It takes a brave man to admit he’s a smelly kid. In that sense, I guess you could say I’m one courageous—even if completely noxious—lionheart.
Actually, that felt pretty good to get off the chest—like attending a rehabilitation meeting of some sort: “Hi, I’m Ry… and I’m a smelly kid.” After all, admitting you have a problem is the first step toward fixing it, right?
Maybe. Though I’m not convinced that’s how things work for smelly kids. For smelly kids, you need something a little stronger than self-awareness. Something a little more rooted in chemistry and deodorizer science, you know?
But I digress. This article isn’t about chemistry. It’s about my life as the smelly kid—a coming of age tale about coming to terms with the fact that my clothing stinks. And more specifically—through the pursuit of an active lifestyle without the necessary means to combat the stench—coming to terms with the fact that my stink has condemned an upsetting amount of athletic gear to a landfill death sentence. [Which isn’t good for anybody! As this article points out.]
So, sit back, relax, and allow me to tell you a stinky story.
The Evolution of a Smelly Kid
I wasn’t always the smelly kid. My path to smelliness wasn’t all that traditional either. Typical body odor, for instance, never really was my problem. During adolescence, while all the other kids were embarking on the great, gangly transformation from boyhood to manhood, experiencing all of the hormonal odor influxes that went along with it, I remained firmly rooted in boyhood. A “late bloomer”, if you will. “The Hairless Wonder”, they called me.
So, while sports team locker rooms with dozens of judgemental adolescent boys weren’t the most comfortable environments, at least I didn’t have to worry about plowing down an entire classroom of students each time I’d raise my hand to answer a question [incorrectly] in class.
My status as the smelly kid came about through other means. Namely, I adopted the type of active lifestyle that would put my athletic apparel and footwear through an arduous and odorous bootcamp that they were never destined to survive.
Types of Funk
You see, a lot of people unafflicted by funk think that body odor is the only way to become a smelly kid. As someone who hasn’t struggled with the traditional oniony armpit odors, I’m here to say that’s most assuredly not the case. There are plenty of ways to be smelly.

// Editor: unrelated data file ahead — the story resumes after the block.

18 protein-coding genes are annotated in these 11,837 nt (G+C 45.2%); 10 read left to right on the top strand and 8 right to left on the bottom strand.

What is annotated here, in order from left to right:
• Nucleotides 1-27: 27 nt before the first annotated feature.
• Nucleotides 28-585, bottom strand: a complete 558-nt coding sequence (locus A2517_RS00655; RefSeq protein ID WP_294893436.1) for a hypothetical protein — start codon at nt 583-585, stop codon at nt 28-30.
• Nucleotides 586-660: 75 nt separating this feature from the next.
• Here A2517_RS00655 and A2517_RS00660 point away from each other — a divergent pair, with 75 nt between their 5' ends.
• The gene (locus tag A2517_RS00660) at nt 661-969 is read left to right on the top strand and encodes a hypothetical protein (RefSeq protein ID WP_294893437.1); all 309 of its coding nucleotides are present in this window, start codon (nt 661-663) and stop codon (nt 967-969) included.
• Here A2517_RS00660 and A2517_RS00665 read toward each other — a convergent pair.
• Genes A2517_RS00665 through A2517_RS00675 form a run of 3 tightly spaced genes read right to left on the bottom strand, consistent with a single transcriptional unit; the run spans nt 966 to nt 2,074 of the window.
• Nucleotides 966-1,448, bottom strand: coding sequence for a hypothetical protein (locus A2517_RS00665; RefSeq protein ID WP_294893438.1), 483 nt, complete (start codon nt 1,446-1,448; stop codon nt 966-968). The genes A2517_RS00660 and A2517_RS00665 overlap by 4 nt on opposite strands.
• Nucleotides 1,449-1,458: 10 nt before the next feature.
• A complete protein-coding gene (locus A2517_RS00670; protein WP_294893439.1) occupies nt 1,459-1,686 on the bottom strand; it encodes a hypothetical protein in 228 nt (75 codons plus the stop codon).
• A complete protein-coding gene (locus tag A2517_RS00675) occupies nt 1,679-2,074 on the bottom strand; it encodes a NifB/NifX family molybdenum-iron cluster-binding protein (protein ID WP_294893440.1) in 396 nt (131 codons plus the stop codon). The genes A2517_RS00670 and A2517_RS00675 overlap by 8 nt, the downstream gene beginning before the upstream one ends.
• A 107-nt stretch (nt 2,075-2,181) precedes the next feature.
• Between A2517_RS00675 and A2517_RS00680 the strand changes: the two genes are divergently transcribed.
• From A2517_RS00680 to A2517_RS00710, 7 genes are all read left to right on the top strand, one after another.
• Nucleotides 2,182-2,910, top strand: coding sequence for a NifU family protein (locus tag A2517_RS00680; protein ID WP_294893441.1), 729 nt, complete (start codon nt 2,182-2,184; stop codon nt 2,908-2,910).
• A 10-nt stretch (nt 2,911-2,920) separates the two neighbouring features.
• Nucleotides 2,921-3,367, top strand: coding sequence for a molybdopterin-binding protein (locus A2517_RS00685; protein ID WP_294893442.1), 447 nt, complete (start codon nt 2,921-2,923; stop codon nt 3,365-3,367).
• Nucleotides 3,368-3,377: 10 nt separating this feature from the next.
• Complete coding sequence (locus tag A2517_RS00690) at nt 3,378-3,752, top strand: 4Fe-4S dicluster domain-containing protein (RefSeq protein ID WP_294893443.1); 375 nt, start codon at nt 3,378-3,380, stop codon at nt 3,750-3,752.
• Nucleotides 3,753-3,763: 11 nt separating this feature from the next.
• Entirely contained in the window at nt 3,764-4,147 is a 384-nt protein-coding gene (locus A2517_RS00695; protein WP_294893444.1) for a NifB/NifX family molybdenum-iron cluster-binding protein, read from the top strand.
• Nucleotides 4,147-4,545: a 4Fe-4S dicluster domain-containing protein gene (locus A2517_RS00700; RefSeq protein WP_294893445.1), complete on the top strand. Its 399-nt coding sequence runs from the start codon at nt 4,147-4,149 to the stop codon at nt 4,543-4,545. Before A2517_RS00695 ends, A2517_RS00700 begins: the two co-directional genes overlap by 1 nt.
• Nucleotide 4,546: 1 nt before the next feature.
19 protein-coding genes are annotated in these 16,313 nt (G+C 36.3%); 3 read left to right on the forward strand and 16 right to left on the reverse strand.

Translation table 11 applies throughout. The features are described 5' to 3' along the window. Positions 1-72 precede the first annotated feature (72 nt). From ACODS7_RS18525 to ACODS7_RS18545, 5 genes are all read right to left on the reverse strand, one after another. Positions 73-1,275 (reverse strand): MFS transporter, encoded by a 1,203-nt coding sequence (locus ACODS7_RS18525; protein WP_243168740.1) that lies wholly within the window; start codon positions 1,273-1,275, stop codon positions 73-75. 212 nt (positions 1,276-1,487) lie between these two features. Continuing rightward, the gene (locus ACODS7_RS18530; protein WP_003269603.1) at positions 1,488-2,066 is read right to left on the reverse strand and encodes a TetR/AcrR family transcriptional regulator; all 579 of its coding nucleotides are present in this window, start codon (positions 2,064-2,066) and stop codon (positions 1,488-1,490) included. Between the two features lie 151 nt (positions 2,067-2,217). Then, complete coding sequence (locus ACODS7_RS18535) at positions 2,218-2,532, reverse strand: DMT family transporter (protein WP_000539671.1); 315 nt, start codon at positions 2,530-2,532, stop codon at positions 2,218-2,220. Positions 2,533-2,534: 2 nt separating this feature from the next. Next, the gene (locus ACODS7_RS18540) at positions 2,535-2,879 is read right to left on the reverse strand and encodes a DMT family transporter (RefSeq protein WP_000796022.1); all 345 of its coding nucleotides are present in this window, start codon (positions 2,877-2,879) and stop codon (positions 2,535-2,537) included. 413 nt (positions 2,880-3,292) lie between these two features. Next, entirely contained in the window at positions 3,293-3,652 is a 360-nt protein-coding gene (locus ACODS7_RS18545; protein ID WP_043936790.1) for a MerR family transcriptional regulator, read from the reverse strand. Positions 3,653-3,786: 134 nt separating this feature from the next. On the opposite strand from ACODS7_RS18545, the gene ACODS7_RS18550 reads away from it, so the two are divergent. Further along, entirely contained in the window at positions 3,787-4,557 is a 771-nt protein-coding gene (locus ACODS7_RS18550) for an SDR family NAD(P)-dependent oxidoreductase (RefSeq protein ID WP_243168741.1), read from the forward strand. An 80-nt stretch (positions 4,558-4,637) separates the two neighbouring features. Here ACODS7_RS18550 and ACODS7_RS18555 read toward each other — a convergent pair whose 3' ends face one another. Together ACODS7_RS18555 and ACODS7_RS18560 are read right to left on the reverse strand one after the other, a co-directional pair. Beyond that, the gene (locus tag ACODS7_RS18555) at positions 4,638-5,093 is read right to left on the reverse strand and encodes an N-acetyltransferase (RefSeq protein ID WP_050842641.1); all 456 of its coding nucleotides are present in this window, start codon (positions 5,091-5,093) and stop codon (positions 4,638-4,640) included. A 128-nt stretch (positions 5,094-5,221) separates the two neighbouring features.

Where I’ve personally excelled has been in three areas: my feet (no socks or shoes have ever lasted longer than a week before the stench sets in), my hyperactive sweat glands paired with the pursuit of sports and athletics, and my long, complicated love affair with flatulence.
Feet: Taking off my shoes at other peoples’ houses has never been an enjoyable experience. The look of disapproval and disgust when the waft from these shoes—any of my shoes—swirls through the air and hits their nostrils, like some sort of cartoonish green cloud, is one that I always dread.
Romantic encounters can be especially awkward. You know that moment when you’re cuddling on the couch, the oxytocin is pumping through your brain, and it’s time to take off your footwear to fully maximize the game of footsie about to be played? This is supposed to be a joyous moment for people; the warm loving embrace of a potential partner. Not the case for a smelly kid.
For a smelly kid, it’s always a moment of crippling insecurity and anxiety. It doesn’t matter how much scrubbing was done between the toes, there will be funk in the footwear.
And speaking of footwear, the number of shoes I’ve had to purchase over the years to combat the funk would make even the Kardashians turn their heads. My sock collection is equally disgusting—in terms of its size and its smell. Basically, with each new pair of shoes or socks I buy, there’s about a three-day window before they’re funk-ified. So, I’m forced to keep buying and buying in a never-ending cycle of smelly consumerism.